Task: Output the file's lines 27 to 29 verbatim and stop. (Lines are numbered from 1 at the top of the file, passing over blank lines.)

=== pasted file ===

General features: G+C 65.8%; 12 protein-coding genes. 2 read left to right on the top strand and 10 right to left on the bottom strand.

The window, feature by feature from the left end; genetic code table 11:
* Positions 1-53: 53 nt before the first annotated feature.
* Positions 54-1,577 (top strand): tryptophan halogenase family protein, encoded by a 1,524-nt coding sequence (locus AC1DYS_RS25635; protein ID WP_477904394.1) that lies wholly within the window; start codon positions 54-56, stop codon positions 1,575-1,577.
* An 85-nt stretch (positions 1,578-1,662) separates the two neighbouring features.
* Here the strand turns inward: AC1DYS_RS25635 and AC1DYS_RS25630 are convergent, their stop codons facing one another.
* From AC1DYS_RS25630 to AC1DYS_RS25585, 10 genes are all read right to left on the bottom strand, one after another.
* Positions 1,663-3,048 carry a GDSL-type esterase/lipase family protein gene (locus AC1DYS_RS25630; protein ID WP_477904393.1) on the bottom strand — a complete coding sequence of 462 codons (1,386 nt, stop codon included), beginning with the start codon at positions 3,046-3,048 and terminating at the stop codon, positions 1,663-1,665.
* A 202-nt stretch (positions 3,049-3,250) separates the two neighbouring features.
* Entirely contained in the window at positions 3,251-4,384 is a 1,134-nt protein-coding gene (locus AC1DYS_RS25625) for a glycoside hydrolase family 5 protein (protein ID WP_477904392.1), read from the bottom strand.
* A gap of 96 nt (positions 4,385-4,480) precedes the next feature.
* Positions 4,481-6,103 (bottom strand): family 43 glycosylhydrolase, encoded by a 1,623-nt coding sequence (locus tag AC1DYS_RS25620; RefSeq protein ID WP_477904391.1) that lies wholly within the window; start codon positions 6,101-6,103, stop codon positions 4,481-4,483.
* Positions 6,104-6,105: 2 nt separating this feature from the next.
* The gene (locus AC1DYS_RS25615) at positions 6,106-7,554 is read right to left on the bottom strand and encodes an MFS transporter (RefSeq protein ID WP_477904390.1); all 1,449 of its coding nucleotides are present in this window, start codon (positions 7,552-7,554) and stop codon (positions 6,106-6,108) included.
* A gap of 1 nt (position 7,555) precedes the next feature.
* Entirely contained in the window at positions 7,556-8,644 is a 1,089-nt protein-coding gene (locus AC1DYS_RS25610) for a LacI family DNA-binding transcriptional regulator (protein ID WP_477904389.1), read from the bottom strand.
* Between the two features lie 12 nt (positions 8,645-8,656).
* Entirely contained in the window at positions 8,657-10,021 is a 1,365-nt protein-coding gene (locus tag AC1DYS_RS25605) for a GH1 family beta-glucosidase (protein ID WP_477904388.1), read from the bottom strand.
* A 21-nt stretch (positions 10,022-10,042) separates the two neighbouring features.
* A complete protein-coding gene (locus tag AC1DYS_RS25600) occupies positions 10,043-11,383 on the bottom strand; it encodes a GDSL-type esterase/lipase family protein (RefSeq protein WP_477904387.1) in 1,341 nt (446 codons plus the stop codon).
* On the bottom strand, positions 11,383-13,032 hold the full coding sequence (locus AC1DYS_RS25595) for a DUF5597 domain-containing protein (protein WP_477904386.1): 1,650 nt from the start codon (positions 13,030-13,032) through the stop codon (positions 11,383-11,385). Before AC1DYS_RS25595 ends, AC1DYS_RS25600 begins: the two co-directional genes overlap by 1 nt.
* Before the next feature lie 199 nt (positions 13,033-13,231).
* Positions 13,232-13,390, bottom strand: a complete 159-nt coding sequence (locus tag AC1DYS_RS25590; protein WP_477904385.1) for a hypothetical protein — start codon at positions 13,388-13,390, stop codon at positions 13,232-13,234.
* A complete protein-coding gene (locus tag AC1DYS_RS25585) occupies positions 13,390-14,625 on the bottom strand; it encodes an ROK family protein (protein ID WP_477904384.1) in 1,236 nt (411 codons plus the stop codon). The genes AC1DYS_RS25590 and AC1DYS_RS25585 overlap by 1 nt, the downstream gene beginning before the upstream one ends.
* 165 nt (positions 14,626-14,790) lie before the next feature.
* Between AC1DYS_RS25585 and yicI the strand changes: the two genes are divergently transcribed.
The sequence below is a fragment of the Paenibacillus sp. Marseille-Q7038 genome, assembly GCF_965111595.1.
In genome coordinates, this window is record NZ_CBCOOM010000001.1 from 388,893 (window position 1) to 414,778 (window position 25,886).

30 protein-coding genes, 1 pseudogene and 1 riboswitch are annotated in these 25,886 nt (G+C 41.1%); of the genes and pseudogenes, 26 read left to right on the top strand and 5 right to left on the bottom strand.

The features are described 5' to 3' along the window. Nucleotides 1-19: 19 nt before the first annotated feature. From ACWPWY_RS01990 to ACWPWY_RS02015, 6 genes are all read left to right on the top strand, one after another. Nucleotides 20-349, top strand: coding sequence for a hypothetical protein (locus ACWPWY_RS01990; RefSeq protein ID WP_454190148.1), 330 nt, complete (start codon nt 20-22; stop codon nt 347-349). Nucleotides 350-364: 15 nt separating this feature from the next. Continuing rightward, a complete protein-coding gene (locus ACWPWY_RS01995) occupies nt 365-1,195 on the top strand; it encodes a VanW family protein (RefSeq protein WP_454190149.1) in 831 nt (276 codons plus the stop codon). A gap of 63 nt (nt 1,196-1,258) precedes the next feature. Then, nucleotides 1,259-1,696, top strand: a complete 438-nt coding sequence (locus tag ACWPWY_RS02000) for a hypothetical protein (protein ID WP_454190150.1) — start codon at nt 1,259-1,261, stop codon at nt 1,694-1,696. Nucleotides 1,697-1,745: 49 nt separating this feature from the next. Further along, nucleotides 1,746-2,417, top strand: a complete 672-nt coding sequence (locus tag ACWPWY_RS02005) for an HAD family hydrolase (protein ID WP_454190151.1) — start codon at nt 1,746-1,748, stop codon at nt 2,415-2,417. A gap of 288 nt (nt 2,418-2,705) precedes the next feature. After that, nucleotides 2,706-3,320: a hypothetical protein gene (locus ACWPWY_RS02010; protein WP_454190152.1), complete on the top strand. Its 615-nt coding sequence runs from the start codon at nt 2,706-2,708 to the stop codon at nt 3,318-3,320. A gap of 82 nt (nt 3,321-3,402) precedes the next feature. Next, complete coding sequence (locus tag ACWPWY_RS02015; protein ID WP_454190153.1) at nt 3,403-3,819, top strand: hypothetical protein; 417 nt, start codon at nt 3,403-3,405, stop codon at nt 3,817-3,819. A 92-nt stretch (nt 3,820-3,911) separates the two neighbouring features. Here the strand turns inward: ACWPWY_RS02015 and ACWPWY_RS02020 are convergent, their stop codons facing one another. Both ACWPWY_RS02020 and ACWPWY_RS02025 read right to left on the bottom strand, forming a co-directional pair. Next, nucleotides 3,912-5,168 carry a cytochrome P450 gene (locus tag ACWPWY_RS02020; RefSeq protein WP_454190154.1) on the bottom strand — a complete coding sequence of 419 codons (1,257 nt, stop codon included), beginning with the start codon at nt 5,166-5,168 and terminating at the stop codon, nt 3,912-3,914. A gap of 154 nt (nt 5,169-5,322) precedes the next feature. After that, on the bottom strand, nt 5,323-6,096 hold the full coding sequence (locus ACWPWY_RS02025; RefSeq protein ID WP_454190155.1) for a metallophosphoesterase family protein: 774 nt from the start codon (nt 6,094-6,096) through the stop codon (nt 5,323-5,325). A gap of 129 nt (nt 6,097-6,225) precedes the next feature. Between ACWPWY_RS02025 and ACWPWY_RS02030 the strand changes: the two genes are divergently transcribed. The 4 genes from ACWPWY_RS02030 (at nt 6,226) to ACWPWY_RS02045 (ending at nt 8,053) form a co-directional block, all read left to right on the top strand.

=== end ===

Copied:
The sequence below is a fragment of the Paenibacillus sp. Marseille-Q7038 genome, assembly GCF_965111595.1.
In genome coordinates, this window is record NZ_CBCOOM010000001.1 from 388,893 (window position 1) to 414,778 (window position 25,886).

30 protein-coding genes, 1 pseudogene and 1 riboswitch are annotated in these 25,886 nt (G+C 41.1%); of the genes and pseudogenes, 26 read left to right on the top strand and 5 right to left on the bottom strand.